Torvek’s Tower carries the great lich’s name not because he dwelt there (that dubious honor belongs to his keep, Zellendeharr), but because it is the place where the legend met his demise in a suicidal gambit to destroy the temporal form of the Planetar Fenbarruk. The approach to the tower is treacherous, requiring a 12,000 foot climb up the face of a mountain that is part of the narrow range of jagged peaks known as the Dragon’s Spine, followed by a 12 mile long traverse of the spine itself. Of course, wise adventurers will utilize their best means possible to shorten the journey whether by mount or magic, but travel through the air is made difficult by hot gusts of wind that thrust up from the desert valley below, only to slam into the cold air of the mountain top, causing randomly swirling winds that sometimes exceed 70 knots (characters flying on a mount or carpet must save versus Dexterity every 1000 feet of ascension or be thrown from their mount, those flying by spell, ring, potion, or similar self-contained means travel at half speed or, if they fail their save versus Dexterity, ¼ speed for 1-10 turns. Once on the spine, there is a 10% chance per hour that a gust will hit the party, requiring a save versus the average between Dexterity and Strength to remain on one’s feet. Of course, these gusts always seem to come at the most inconvenient times . . .).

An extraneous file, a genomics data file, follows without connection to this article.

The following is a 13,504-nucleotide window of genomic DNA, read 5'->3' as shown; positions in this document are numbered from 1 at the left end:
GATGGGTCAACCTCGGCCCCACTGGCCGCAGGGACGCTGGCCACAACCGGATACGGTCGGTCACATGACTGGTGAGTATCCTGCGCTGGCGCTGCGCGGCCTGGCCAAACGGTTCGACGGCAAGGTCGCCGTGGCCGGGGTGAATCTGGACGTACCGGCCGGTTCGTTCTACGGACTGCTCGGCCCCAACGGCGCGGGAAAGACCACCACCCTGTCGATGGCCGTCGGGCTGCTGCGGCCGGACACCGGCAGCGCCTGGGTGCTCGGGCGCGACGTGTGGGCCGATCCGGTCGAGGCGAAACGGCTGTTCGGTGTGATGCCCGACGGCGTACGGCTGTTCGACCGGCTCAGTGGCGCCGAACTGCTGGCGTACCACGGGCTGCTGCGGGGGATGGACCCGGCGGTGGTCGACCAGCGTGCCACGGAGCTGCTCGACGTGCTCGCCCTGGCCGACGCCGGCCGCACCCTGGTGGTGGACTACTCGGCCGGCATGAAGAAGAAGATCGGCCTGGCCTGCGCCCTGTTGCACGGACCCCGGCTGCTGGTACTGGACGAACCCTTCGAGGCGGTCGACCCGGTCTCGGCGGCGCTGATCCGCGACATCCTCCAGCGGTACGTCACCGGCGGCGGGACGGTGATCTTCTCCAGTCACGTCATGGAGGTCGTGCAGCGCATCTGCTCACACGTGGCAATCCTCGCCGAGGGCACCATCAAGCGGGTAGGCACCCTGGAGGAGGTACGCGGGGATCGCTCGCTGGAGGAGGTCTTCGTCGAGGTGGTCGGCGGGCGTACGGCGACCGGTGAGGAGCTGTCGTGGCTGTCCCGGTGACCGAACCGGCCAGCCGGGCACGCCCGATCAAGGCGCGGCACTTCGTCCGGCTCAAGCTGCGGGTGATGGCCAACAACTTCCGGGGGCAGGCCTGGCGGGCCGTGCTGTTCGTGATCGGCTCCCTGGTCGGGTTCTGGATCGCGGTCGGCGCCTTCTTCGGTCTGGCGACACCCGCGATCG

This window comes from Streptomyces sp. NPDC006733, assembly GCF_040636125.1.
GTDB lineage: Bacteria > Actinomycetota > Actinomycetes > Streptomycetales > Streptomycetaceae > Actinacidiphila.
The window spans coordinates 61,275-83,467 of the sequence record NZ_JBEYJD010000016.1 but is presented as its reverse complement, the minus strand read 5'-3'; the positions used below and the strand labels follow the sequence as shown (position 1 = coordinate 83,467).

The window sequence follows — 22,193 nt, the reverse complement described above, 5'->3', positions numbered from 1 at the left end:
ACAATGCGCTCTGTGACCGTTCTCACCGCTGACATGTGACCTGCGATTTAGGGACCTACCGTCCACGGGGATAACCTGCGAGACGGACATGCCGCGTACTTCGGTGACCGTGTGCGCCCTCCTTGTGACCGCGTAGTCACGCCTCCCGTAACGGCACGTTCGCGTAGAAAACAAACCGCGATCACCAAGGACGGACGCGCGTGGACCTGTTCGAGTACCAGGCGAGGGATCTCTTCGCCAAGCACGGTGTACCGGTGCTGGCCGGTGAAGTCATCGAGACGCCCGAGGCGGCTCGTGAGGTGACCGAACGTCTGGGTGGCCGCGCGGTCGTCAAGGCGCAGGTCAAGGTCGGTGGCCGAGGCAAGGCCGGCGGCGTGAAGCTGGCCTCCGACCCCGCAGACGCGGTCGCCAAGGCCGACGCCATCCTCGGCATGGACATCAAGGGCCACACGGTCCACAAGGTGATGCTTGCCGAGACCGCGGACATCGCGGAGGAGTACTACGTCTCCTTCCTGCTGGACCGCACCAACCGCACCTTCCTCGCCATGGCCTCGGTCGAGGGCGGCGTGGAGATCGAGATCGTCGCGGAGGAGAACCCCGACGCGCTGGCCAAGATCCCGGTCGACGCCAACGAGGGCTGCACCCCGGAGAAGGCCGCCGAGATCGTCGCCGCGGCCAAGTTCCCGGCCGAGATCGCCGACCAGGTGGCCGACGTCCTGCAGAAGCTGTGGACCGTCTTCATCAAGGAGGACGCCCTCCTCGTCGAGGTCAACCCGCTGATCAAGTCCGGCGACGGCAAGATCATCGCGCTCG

1. The Battlements – It is atop the tower where Torvek and Fenbarruk met their doom. The blast outlines of their shapes, one a large human shape with wings, the other, that of a crowned skeleton wearing a cloak, are burnt into the stone floor of the tower’s upper level. A heavy aura of residual magic saturates the battlements. The forces unleashed in that ancient battle cause wild fluctuations in the effectiveness of magic (whenever a spell is cast and the spell caster is touching the tower, whether on the outside or inside and, yes, standing on the floor counts, a d4 is rolled, randomly determining whether the magic is more or less effective: 1-2 magic is less effective, 3-4 magic is more effective. Range, duration, damage, etc. are either dampened by 1-100% or strengthened by 1-100%. A 0% effective spell fizzles and the caster loses that spell for the day). Rubble is strewn all along the edges of the decaying battlements. Beneath a pile of stones in the southeast corner is hidden a molten lump of gold worth 200 gp. Inside the lump (though not fused to it) is a large black pearl worth 1,000 gp. It will appear as a worthless rock, (though a dwarf or gnome has a 1 in 6 chance of recognizing that something is wrong with the rock, if they pass within 10’ of it. Others may find it by searching and will notice that something is wrong if they pass a Wisdom check).